Rule 56(d) provides shelter against a premature motion for summary judgment "when facts are unavailable to the nonmovant." Fed. R. Civ. P. 56(d). It qualifies Rule 56(c)'s requirement that the non-moving party establish that a genuine dispute of fact exists in cases "where the nonmoving party has not had the opportunity to discover information that is essential to his opposition." Anderson v. Liberty Lobby, Inc., 477 U.S. 242, 250 n.5 (1986). If the nonmovant "shows by affidavit or declaration that, for specified reasons, it cannot present facts essential to justify its opposition," the district court may defer considering the motion, deny the motion, allow additional time to obtain affidavits or declarations or to conduct discovery, or issue another appropriate order. Fed. R. Civ. P. 56(d). Accordingly, Rule 56 provides a nonmoving party an alternative avenue to stave off the granting of a motion for summary judgment. The party can "produce[] affidavits or other evidence contradicting the movants," or the party can "explain[] [its] failure to do so under subsection ([d])." Wallace v. Brownell Pontiac-GMC Co., 703 F.2d 525, 528 (11th Cir. 1983).

Effective December 1, 2010, Rule 56(f) was reclassified as Rule 56(d) with no substantial change. See Fed. R. Civ. P. 56, Advisory Committee notes to the 2010 amendments. In this opinion, pertinent caselaw that refers to such motions as Rule 56(f) motions has been altered to "56[(d)]." --------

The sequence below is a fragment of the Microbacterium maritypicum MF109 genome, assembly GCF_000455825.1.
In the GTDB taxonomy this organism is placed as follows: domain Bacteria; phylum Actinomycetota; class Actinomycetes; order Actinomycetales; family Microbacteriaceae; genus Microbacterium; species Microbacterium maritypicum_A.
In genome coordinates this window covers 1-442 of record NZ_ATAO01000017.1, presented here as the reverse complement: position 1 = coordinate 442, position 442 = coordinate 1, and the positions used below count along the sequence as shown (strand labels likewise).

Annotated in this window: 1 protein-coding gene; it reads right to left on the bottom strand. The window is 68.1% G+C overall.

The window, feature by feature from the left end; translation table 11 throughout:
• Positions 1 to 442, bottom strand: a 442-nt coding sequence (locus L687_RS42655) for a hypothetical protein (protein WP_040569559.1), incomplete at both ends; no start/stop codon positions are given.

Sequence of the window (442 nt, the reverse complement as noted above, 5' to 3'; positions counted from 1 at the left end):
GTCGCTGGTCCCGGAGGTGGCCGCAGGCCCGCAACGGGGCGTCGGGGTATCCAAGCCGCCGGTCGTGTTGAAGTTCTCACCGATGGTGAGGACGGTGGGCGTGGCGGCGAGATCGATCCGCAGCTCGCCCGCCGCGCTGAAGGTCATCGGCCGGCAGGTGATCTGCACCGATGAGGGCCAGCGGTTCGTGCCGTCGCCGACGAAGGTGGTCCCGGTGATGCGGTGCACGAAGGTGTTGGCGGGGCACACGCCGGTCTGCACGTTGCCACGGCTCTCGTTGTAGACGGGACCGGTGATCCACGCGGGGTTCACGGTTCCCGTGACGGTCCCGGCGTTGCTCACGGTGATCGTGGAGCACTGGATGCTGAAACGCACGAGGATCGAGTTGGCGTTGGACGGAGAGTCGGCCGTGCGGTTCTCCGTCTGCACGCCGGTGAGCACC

We review a district court's denial of a request to conduct discovery under Rule 56(d) for an abuse of discretion. See Fla. Power & Light Co. v. Allis Chalmers Corp., 893 F.2d 1313, 1315 (11th Cir. 1990). "Whether to grant or deny a Rule 56[(d)] motion for discovery requires the court to balance the movant's demonstrated need for discovery against the burden such discovery will place on the opposing party." Harbert Int'l, Inc. v. James, 157 F.3d 1271, 1280 (11th Cir. 1998). In order to "protect[] the substance of the qualified immunity defense," however, this "balancing is done with a thumb on the side of the scale weighing against discovery." Id.

B.

McFarlane's pre-discovery motion for summary judgment claimed that he was entitled to qualified immunity because, based on his version of the facts, he had probable cause to believe that Todashev posed a threat of death or serious physical harm to himself and Cinelli.

According to McFarlane, he and his fellow officers were aware of Todashev's training in martial arts as well as a history of violence on his part, and were on alert during the interview for the possibility that he might become violent. After Todashev began to verbally confess to the Waltham murders, Gagne walked outside to call a district attorney, leaving McFarlane and Cinelli alone in the apartment with Todashev. Todashev began to prepare a written confession at a table between him and McFarlane, but became increasingly nervous and agitated. Todashev then abruptly stood up and threw the table at McFarlane. The table struck McFarlane, causing a severe laceration to his skull. Todashev then ran towards the front door of the apartment and away from McFarlane and Cinelli. Cinelli, believing that Todashev was fleeing, did not draw his weapon. However, Todashev took a turn into the kitchen instead, where he appeared to be looking for a weapon. Todashev then re-emerged with a red pole raised at or above his shoulder and charged full- speed and aggressively back towards McFarlane and Cinelli with the pole. Cinelli took a defensive posture. McFarlane, however, was able to draw his weapon and, although dazed and bleeding from his head wound, shot Todashev several times to stop his advance. Upon hearing the shots, Savard and Gagne ran into the apartment where they found Todashev lying dead in the hallway with the red pole underneath him and McFarlane bleeding profusely from his head wound.